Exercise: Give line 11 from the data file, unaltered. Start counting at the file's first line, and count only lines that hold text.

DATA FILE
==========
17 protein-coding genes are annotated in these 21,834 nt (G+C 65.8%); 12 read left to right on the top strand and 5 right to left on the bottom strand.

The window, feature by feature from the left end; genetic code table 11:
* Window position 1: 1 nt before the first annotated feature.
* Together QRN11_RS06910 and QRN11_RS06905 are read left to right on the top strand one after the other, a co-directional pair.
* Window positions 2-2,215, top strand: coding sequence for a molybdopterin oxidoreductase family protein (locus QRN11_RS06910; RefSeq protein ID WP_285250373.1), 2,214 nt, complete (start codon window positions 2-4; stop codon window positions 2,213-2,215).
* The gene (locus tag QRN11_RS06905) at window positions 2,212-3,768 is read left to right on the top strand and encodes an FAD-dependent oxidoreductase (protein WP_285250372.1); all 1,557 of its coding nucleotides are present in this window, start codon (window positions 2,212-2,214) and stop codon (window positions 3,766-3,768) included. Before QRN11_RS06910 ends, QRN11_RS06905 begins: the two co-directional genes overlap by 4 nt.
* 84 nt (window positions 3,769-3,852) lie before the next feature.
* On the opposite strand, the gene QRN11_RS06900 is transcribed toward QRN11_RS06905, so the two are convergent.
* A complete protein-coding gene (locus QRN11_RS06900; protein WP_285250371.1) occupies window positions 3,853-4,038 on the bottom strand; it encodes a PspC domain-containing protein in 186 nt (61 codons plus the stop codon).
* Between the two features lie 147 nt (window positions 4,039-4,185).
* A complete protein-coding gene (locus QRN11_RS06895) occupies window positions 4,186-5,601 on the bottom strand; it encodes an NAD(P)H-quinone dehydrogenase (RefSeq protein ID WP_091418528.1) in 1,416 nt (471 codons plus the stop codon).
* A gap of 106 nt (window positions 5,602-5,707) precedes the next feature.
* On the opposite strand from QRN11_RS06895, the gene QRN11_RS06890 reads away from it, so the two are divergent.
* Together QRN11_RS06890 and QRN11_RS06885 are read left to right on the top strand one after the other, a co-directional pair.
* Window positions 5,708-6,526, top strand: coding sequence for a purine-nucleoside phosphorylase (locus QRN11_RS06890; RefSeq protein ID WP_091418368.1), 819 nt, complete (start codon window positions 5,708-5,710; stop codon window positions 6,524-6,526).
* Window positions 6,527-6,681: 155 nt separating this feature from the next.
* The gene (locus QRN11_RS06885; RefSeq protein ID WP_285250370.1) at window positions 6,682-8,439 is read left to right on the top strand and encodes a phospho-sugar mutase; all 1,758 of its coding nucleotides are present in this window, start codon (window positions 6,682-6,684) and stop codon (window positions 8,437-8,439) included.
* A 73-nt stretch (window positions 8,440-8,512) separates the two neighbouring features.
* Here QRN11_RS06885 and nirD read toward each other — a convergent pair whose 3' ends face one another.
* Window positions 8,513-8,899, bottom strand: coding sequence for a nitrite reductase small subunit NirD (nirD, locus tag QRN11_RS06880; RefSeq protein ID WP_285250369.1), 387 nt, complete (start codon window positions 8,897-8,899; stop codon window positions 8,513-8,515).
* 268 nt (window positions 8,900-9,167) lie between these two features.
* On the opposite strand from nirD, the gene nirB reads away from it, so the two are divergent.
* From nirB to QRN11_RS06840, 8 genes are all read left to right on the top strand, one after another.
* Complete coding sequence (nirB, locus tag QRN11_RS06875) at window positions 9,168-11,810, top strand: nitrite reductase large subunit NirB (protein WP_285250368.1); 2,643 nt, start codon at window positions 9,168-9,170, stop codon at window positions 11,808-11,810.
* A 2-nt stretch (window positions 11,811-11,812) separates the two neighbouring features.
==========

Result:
* A complete protein-coding gene (locus QRN11_RS06895) occupies window positions 4,186-5,601 on the bottom strand; it encodes an NAD(P)H-quinone dehydrogenase (RefSeq protein ID WP_091418528.1) in 1,416 nt (471 codons plus the stop codon).